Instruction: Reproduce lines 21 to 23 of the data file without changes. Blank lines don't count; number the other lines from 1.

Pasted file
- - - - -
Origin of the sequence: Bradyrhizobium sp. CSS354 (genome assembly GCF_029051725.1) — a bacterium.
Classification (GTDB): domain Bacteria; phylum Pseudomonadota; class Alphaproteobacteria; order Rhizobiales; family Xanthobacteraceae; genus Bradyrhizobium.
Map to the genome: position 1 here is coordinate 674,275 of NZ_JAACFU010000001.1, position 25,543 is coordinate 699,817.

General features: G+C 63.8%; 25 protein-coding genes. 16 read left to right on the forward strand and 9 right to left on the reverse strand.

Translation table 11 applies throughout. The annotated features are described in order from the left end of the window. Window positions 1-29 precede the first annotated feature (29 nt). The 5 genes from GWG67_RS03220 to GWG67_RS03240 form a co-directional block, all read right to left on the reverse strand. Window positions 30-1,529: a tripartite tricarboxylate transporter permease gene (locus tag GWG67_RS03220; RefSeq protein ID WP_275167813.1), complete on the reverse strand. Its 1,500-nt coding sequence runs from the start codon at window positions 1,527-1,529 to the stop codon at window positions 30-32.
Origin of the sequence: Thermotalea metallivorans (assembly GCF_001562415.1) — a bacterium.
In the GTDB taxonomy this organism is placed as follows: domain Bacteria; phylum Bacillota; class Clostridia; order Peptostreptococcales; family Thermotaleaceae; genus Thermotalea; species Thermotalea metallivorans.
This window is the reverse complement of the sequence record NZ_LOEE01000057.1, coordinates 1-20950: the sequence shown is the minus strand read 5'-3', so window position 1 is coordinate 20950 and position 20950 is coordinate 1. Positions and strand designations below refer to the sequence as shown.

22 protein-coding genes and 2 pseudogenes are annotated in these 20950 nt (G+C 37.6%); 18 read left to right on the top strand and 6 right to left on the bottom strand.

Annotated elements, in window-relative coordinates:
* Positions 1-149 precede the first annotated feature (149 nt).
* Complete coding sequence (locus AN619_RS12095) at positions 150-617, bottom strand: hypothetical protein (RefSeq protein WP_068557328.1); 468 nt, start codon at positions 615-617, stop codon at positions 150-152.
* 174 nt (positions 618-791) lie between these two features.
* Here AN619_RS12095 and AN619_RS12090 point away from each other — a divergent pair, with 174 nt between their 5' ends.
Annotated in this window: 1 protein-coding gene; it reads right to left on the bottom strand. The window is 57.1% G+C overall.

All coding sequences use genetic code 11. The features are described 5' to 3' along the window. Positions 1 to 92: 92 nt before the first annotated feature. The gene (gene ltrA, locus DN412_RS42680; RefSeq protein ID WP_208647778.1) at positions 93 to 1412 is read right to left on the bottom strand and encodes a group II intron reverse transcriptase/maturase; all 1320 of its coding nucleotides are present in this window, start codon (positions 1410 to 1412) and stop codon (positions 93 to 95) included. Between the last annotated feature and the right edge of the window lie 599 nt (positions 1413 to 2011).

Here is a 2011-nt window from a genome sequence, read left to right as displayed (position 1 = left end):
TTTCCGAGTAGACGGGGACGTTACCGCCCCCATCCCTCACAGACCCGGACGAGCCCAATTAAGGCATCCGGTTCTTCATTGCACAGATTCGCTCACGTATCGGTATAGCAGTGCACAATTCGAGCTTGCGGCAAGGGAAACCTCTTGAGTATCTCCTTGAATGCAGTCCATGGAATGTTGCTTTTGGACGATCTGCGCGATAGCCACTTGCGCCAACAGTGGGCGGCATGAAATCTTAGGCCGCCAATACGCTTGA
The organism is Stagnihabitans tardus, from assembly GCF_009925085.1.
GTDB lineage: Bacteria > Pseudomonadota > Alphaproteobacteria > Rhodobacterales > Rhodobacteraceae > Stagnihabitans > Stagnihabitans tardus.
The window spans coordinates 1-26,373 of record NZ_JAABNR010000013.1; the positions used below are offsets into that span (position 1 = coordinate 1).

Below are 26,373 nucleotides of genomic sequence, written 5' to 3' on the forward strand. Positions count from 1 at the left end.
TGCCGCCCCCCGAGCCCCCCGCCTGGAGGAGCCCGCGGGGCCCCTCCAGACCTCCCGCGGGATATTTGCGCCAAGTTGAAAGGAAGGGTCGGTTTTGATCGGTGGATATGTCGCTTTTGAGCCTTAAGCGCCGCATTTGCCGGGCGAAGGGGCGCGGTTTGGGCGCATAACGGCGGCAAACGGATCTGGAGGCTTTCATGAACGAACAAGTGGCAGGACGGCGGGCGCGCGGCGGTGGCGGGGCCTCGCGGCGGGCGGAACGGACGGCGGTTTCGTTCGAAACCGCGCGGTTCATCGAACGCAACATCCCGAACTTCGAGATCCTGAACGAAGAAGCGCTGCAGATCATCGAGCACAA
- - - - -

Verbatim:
The window spans coordinates 1-26,373 of record NZ_JAABNR010000013.1; the positions used below are offsets into that span (position 1 = coordinate 1).

Below are 26,373 nucleotides of genomic sequence, written 5' to 3' on the forward strand. Positions count from 1 at the left end.
TGCCGCCCCCCGAGCCCCCCGCCTGGAGGAGCCCGCGGGGCCCCTCCAGACCTCCCGCGGGATATTTGCGCCAAGTTGAAAGGAAGGGTCGGTTTTGATCGGTGGATATGTCGCTTTTGAGCCTTAAGCGCCGCATTTGCCGGGCGAAGGGGCGCGGTTTGGGCGCATAACGGCGGCAAACGGATCTGGAGGCTTTCATGAACGAACAAGTGGCAGGACGGCGGGCGCGCGGCGGTGGCGGGGCCTCGCGGCGGGCGGAACGGACGGCGGTTTCGTTCGAAACCGCGCGGTTCATCGAACGCAACATCCCGAACTTCGAGATCCTGAACGAAGAAGCGCTGCAGATCATCGAGCACAA